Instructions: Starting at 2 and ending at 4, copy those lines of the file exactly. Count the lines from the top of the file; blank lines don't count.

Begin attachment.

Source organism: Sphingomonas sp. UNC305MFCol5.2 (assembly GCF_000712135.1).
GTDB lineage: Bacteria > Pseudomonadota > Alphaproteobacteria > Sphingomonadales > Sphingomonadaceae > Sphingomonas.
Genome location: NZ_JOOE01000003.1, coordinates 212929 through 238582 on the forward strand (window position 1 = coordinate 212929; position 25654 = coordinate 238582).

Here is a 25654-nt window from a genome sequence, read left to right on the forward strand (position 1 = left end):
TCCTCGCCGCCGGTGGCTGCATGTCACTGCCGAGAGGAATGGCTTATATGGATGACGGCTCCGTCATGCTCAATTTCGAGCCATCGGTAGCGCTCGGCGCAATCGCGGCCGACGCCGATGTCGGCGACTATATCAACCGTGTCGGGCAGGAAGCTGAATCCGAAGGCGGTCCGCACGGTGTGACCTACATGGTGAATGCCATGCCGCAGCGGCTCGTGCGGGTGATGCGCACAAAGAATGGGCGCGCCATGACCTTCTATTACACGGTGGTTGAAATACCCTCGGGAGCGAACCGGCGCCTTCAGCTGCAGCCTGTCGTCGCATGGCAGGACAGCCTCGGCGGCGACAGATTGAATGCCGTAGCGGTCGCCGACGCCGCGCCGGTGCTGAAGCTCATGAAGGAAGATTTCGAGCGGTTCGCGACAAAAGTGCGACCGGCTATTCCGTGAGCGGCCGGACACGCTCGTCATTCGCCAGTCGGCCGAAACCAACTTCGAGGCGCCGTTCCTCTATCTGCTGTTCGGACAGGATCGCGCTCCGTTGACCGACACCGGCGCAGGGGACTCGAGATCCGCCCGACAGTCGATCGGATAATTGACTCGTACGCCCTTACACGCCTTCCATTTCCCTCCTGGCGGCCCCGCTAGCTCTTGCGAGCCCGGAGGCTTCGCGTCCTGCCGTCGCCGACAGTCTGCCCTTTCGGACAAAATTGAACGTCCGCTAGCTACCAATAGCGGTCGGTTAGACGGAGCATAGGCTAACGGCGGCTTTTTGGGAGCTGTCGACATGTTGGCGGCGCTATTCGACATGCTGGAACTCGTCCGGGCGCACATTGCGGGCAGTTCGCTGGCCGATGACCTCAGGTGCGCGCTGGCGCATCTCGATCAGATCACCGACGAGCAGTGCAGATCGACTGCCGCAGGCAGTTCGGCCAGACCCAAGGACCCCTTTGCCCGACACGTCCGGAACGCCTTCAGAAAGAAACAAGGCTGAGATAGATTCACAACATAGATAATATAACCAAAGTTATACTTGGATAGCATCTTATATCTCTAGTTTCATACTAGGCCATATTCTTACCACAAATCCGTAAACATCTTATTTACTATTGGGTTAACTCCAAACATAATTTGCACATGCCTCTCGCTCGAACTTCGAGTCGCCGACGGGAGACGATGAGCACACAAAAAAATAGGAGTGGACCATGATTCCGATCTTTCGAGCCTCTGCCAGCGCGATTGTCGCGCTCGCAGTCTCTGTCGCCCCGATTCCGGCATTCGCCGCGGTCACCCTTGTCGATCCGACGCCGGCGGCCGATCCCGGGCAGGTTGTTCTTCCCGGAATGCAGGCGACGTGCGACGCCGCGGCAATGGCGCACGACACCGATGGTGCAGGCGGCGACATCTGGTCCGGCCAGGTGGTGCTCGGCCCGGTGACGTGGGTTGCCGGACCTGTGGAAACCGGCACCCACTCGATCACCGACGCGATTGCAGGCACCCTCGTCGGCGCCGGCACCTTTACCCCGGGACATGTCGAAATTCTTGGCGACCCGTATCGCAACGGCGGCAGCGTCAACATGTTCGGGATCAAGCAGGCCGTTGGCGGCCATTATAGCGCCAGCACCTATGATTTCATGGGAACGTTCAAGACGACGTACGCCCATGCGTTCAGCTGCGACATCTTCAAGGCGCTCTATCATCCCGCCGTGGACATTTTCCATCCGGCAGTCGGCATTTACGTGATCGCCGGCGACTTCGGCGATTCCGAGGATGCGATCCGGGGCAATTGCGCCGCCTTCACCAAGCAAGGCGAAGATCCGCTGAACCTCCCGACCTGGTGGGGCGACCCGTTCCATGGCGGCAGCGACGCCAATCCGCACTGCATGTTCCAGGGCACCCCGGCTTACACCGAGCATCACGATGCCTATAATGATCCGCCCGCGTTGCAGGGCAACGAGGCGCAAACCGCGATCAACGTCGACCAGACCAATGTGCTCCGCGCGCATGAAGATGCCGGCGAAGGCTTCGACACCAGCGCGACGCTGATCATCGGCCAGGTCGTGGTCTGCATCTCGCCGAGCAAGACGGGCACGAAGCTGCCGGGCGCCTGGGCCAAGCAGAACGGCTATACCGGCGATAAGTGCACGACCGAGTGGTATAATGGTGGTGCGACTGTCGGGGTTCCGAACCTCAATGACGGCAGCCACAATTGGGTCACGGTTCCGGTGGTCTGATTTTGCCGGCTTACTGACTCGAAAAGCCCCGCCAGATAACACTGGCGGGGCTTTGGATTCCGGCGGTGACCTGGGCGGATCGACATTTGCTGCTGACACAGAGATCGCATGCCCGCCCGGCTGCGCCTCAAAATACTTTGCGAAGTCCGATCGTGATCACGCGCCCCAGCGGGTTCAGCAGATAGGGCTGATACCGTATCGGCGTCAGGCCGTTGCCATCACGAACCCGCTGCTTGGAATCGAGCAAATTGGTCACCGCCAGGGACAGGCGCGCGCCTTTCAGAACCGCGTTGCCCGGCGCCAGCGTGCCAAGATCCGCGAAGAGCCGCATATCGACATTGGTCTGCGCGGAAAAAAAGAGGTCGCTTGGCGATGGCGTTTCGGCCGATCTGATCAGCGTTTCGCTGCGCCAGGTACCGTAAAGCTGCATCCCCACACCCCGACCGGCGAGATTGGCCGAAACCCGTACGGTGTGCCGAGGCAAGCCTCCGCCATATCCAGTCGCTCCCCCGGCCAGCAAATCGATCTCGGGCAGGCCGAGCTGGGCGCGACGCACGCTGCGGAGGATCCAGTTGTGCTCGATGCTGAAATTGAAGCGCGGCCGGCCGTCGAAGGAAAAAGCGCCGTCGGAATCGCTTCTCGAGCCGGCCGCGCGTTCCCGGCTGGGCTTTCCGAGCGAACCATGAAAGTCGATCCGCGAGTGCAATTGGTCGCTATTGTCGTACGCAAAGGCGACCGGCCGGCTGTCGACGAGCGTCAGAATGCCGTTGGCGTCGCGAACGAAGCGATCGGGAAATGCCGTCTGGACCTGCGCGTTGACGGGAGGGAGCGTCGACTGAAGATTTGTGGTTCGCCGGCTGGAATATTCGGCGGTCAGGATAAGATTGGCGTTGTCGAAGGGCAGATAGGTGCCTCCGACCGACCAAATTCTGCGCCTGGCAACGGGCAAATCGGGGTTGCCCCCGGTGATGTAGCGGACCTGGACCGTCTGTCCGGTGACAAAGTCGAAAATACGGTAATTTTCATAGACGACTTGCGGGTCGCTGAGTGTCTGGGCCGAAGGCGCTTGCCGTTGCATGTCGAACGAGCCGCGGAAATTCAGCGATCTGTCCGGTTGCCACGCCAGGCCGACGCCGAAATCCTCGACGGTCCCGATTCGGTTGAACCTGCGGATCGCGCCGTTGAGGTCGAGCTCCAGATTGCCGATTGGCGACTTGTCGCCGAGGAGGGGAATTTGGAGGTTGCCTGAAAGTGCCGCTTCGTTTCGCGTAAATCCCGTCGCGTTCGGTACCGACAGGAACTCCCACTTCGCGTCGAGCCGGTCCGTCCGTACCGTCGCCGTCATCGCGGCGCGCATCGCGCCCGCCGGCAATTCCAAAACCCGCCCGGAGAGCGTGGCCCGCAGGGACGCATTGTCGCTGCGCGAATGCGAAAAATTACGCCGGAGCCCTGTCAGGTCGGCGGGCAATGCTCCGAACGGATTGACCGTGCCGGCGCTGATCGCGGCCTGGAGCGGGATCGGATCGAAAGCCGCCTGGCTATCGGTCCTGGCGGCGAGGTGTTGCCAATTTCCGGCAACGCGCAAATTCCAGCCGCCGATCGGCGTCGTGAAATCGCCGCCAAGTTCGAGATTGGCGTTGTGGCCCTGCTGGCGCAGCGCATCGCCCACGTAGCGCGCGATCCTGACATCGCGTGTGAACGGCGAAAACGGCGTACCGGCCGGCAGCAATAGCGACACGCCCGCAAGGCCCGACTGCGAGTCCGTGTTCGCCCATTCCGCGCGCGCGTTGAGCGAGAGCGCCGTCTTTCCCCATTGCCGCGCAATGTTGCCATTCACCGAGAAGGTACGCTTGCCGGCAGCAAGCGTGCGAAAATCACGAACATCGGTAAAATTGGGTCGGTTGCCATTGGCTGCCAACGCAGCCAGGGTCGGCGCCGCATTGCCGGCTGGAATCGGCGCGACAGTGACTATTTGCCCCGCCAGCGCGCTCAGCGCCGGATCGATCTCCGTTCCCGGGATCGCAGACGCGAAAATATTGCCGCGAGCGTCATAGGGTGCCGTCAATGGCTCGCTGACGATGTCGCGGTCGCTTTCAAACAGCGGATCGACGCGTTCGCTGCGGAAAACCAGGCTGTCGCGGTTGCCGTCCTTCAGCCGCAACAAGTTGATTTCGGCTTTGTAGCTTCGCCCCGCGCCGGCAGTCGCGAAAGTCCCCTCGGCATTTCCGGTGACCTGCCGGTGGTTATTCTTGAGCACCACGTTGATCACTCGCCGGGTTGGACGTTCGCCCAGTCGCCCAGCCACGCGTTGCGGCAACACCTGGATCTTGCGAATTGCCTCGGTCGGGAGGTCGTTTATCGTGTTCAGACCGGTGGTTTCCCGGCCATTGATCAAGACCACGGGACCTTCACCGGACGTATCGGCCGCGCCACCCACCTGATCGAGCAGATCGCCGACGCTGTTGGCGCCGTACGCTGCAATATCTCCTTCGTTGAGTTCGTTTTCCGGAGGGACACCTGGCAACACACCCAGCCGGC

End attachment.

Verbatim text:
GTDB lineage: Bacteria > Pseudomonadota > Alphaproteobacteria > Sphingomonadales > Sphingomonadaceae > Sphingomonas.
Genome location: NZ_JOOE01000003.1, coordinates 212929 through 238582 on the forward strand (window position 1 = coordinate 212929; position 25654 = coordinate 238582).

Here is a 25654-nt window from a genome sequence, read left to right on the forward strand (position 1 = left end):